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Lucien Gaulard (16 July 1850 – 26 November 1888). Frequently referred to as Lucien Goulard.
Born in Paris.
Gaulard died in an institution (Sainte-Anne Hospital) in Paris, and was said to have lost his reason due to the loss of the patents on his invention.
The above information is condensed from the Wikipedia.
Gaulard and John Dixon Gibbs are often credited as the co-inventors of the AC step-down transformer. The transformer was first demonstrated in 1883 at London's Royal Aquarium. At the time the term "transformer" had not yet been invented, so instead it was referred to as a "secondary generator". Gibbs's role in the invention appears to have been more that of a financial backer and businessman.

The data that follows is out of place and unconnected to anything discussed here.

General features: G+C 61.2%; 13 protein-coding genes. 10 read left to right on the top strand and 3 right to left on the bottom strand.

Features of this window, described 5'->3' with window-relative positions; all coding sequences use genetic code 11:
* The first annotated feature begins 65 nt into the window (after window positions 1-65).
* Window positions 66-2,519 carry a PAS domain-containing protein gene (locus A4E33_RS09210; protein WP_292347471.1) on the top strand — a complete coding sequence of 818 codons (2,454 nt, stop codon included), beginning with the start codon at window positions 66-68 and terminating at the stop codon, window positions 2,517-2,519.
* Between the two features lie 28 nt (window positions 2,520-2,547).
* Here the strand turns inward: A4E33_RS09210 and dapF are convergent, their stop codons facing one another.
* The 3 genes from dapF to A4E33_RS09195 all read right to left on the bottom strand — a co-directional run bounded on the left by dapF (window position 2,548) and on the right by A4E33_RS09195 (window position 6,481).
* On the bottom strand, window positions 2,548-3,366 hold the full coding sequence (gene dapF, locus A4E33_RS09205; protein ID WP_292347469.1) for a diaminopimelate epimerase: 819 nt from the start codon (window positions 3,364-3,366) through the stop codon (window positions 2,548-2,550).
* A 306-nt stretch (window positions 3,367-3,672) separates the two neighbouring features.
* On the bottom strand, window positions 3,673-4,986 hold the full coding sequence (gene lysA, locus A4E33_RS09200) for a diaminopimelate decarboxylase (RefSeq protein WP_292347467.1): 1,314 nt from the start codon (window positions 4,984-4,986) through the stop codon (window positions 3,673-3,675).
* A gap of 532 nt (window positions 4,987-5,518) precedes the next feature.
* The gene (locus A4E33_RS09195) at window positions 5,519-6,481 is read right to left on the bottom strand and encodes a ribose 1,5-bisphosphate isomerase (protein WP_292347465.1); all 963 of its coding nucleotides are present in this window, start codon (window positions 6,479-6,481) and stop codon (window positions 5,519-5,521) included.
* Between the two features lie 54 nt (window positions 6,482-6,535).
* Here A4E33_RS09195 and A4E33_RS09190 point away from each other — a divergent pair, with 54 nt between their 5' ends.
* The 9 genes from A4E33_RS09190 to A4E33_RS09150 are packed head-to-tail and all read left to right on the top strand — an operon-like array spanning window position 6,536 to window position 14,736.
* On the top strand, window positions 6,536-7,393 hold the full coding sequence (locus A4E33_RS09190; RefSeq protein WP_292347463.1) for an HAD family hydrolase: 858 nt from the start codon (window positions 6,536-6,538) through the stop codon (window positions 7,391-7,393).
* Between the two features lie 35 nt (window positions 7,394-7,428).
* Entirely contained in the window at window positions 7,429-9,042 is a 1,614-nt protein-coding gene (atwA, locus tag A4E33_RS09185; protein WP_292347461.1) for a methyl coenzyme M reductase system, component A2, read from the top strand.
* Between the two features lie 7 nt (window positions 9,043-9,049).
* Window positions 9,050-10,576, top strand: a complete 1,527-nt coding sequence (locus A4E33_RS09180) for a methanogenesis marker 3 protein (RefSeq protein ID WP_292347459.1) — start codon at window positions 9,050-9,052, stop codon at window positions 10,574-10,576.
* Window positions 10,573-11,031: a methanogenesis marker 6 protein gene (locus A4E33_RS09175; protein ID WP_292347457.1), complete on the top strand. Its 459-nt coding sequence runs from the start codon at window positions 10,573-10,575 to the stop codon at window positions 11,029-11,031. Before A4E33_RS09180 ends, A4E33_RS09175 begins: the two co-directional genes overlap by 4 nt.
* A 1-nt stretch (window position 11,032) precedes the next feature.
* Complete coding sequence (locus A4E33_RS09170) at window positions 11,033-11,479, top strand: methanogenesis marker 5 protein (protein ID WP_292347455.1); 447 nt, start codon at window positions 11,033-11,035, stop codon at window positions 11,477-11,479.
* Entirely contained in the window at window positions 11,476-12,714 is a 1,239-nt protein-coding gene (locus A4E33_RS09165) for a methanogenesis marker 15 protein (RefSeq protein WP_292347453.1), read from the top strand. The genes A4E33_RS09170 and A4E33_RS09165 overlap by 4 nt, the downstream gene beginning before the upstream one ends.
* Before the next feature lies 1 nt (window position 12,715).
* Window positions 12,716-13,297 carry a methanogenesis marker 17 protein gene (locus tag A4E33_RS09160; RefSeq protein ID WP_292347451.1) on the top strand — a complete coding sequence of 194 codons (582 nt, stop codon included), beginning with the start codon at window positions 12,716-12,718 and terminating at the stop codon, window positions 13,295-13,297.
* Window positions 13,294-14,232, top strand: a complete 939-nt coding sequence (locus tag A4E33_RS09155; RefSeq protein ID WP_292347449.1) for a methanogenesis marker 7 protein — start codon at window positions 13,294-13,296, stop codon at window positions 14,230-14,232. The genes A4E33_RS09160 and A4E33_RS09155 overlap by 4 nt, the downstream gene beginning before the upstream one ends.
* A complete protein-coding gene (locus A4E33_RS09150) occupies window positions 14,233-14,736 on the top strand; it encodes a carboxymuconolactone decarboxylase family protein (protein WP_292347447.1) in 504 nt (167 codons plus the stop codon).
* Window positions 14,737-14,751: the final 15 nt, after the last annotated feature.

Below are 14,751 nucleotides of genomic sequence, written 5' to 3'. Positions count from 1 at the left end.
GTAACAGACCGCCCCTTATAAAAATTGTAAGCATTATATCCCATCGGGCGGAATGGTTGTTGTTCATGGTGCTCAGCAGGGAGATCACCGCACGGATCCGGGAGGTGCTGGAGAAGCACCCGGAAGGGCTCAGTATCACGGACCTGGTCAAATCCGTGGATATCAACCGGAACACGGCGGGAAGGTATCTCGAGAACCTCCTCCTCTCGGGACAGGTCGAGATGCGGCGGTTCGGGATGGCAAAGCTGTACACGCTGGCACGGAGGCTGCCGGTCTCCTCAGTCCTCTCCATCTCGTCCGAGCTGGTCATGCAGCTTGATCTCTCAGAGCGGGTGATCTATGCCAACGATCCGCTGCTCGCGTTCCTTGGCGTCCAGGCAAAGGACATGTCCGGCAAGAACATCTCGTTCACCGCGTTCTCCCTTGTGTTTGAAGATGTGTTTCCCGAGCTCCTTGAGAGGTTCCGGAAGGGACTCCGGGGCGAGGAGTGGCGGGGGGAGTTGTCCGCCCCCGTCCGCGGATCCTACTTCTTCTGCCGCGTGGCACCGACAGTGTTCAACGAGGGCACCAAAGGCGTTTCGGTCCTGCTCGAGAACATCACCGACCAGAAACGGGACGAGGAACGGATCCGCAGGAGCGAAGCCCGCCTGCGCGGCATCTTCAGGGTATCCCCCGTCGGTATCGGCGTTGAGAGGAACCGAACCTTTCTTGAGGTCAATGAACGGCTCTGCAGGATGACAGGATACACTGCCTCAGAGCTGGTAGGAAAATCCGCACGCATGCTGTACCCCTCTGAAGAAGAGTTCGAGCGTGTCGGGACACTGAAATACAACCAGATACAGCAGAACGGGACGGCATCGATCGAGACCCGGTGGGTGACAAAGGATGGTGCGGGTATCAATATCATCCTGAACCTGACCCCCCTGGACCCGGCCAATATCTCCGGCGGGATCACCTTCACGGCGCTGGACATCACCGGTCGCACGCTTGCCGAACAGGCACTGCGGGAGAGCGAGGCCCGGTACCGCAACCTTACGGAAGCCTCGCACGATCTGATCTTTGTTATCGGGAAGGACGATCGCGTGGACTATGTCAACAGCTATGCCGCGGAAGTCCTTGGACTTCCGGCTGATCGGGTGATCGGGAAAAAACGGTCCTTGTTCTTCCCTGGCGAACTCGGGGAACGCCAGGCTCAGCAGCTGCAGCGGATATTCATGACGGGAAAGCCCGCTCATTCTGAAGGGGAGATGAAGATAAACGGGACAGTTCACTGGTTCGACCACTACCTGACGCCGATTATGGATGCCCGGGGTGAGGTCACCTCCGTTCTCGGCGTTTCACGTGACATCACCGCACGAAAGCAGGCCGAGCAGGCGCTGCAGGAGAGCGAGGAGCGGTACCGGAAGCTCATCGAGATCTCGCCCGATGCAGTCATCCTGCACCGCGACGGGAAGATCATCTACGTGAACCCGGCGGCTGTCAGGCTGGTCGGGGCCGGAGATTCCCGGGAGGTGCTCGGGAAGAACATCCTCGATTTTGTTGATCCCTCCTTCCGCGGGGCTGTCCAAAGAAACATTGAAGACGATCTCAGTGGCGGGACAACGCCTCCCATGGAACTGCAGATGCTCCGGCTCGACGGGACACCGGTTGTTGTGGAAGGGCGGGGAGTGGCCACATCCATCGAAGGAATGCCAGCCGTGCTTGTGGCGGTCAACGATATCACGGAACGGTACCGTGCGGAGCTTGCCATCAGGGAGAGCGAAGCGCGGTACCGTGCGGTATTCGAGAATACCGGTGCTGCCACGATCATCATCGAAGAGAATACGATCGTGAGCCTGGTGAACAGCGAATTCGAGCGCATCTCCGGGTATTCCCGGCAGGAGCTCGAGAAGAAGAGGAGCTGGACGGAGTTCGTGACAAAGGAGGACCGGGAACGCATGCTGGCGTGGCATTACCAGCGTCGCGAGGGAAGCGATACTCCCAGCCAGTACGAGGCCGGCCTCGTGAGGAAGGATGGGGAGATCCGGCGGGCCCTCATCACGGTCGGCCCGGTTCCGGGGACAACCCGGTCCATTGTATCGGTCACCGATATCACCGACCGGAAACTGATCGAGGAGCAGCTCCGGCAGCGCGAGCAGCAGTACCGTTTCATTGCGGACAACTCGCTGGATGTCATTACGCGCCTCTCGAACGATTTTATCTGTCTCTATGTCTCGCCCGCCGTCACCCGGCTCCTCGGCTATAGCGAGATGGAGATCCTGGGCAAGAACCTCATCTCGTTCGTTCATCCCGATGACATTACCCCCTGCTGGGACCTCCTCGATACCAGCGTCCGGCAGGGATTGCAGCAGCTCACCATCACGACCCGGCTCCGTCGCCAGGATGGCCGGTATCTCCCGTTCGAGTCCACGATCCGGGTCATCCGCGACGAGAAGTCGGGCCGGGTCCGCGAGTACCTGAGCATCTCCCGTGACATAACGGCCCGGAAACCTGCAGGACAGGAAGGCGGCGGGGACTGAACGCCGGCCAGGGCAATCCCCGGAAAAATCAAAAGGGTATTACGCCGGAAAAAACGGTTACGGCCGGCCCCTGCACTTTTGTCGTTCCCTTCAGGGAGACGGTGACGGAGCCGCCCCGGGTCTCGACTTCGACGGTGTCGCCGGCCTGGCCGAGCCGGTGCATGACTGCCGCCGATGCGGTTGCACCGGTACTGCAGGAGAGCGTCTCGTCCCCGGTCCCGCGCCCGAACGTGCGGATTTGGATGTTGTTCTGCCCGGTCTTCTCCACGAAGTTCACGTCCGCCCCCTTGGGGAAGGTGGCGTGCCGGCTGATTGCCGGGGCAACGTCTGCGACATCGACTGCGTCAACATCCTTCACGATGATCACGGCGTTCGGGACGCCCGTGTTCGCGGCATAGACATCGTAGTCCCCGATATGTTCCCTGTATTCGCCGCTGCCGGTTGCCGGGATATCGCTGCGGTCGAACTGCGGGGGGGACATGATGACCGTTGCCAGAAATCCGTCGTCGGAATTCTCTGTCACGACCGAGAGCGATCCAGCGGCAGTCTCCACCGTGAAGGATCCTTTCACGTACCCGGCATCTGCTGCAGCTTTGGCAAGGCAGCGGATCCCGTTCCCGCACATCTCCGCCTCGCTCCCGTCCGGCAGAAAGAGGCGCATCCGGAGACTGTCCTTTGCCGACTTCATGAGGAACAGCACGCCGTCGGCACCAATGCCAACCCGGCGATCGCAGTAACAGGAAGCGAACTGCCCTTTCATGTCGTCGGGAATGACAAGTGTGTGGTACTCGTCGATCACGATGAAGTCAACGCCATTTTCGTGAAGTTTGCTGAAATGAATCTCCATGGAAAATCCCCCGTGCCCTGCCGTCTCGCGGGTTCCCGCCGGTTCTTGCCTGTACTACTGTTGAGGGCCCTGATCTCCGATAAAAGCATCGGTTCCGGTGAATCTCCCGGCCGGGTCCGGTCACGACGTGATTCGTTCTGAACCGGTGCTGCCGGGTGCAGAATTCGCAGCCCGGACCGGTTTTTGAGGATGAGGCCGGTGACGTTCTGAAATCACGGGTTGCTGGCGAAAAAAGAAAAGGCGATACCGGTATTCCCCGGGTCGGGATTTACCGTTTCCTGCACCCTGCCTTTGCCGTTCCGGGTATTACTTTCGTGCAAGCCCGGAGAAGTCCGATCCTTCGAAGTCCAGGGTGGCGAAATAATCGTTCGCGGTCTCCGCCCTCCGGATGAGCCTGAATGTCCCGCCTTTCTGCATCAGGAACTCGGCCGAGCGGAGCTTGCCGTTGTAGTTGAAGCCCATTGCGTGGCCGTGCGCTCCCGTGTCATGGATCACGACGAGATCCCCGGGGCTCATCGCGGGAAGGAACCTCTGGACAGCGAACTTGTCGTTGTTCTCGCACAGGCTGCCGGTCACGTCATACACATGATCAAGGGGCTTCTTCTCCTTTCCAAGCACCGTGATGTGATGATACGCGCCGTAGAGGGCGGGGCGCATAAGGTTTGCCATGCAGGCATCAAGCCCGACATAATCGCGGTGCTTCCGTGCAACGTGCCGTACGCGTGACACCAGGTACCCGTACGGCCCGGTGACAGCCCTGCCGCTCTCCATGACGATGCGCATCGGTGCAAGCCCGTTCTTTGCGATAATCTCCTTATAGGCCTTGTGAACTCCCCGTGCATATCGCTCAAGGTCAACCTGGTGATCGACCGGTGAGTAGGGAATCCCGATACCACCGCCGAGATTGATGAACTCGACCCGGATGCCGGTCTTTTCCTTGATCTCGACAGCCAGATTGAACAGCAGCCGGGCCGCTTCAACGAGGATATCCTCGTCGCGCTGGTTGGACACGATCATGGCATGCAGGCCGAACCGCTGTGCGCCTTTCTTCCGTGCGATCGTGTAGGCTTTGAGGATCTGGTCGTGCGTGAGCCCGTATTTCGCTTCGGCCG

Information on an exhibition of Gibbs and Gaulard's transformer in Turin, Italy in 1884 was published in 1885 and caught the attention of George Westinghouse. In the summer of 1885 Westinghouse bought the American rights for Gibbs and Gaulard's design and ordered that several transformers from Gibbs and Gaulard. Westinghouse then asked the engineer William Stanley, Jr. to design an electric lighting system using them. Stanley subsequently greatly improved on Gibbs and Gaulard's design and is often credited in their place.
The above information is condensed from the Wikipedia entry for John Dixon Gibbs.
See also Gaulard-Gibbs.